To celebrate or not to celebrate, that is the question! Or is it? I think the real question is a little deeper. It’s a question of identity. As Messianic Jews, we sometimes feel caught between our own loyalties. If we celebrate Christmas, our relatives will be put off, and those who accuse us of assimilation will be encouraged and have ammunition to show we are departing from our heritage. On the other hand, if we do not celebrate Christmas, we might be separating ourselves from the life of our spiritual community and from something truly uplifting and enjoyable. The “crisis of Christmas” is accentuated in homes where a Jewish believer has a Gentile Christian spouse to whom Christmas is important for both religious and cultural reasons.
For many of us, the Christmas crisis is just the tip of the iceberg, which, at a deeper level, strikes at the very core of our identity as Jewish Christians. How many of us feel caught between Hanukkah and Christmas, Passover and Easter—between being Jewish and following Jesus? But the dilemma is false. After all, who has required that we choose one over the other? God? I don’t think so. Those who would make us choose are essentially denying the Jewishness of Christianity.
All too often, Jewish people define their identity by negation—trying to prove who they are by what they don’t do, don’t believe, and don’t want to know. “I am Jewish because…I do not celebrate Christmas or Easter and because I do not believe in Christ.” As if negating things thought to pertain to Jesus makes us Jewish! This false notion of identity keeps many among our families and friends from considering Christ.
The great Talmudist Rabbi Joseph Soloveitchik illustrated the point of identity through negation when he made reference to a conversation with a certain German Rabbi. The German Rabbi asked, “What do I have in common with non-religious Polish Jews?” Rabbi Soloveitchik replied, “Hitler!”1
Must we perpetually define ourselves by reminding one another of our common enemies? Are we to be a people held together by fear and contempt of others? Could the Rav not have answered “God” rather than “Hitler”? It is the God of Israel and our relationship to him which binds us together as Jews. God himself is our source of Jewish identity. Without God our Jewishness—whether defined culturally, racially or religiously—is a farce!
There is a corollary to this. If we believe in God, being Jewish is a matter of divine importance. How can we be ambivalent or uncaring about our Jewish identity if we take our relationship to God seriously? Our being Jewish is his idea, not ours! God wants us to be positive about our Jewish identity. Still, this identity can be difficult to articulate. Moishe Rosen explains it in an interesting way.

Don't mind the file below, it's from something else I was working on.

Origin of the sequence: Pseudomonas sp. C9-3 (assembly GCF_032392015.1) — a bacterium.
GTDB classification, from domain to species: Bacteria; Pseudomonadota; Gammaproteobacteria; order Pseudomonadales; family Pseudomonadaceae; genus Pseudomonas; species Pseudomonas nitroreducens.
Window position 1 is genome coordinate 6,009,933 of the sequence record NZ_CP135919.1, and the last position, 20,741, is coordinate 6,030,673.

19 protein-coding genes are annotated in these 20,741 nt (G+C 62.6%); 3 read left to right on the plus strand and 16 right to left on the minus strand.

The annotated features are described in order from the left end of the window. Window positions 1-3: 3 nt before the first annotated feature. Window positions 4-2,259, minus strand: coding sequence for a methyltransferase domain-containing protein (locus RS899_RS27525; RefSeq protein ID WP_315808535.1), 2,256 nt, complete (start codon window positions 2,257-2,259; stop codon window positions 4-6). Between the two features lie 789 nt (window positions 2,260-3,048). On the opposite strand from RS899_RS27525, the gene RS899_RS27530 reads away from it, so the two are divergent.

Every human being has an internal identifactory. That’s an original term which Moishe coined. (Sometimes he finds the English language lacking in words to express his ideas!) The identifactory is located somewhere between the mind and heart and it determines who you are and what you think about yourself. The identifactory is a complex unit; there are many factors which go into determining an identity. It would be a totally confusing process except for the built-in, self- prioritizing index which keeps the identifactory in an understandable order.
The index establishes a logical order which rejects any factors that do not fit properly into the identifactory. We know our species—we are human beings. If someone calls us “snake,” that “factor” will be rejected. Reptiles simply have no place on our index. Most of us are fairly clear on whether we are male or female. But there are more complex factors. I am male and have parents, therefore I am a son. I have two children, which makes me a father. These factors are part of my identity. So is being Jewish! This is a part of what makes me…me! I also believe in the God of Abraham, Isaac and Jacob, and that Yeshua is God’s Son and my personal Savior.
If external sources insist that I am a reptile, I won’t accept it because it mitigates against the self-concept generated in my identifactory. Likewise, I will not give credence to those who say I’m not Jewish, nor will I believe anyone who tells me that Jesus is not my Savior. I will dismiss such disinformation as untrue because it is not part of who I am. My identifactory has constructed my self-concept, and the handy index keeps my priorities from becoming unsettled.
What causes “identity confusion” is the fact that so many people have relegated God to a low priority, if they allow him any priority at all! Their self-prioritizing index is malfunctioning; God must be primary in order for all the other elements of our self-concept to fall into place. But “seek first His kingdom and His righteousness; and all these things shall be added to you” (Matthew 6:33).
Even when our priorities are straight, there is another key to making certain the identifactory runs smoothly. I’m talking about the integrating oil. Without it, the individual parts, which at times seem disparate, would smash and crash into one another, leaving the entire identifactory inoperative. How can I be both father and son? How can I be Jewish and believe in Jesus? The way I integrate these seemingly opposing factors depends on whether or not my identifactory is operating with a full measure of integrating oil. The oil which enables integration is the Holy Spirit. Jesus promised his disciples that the Holy Spirit would teach them “all things” (John 14:26, 1 John 2:27).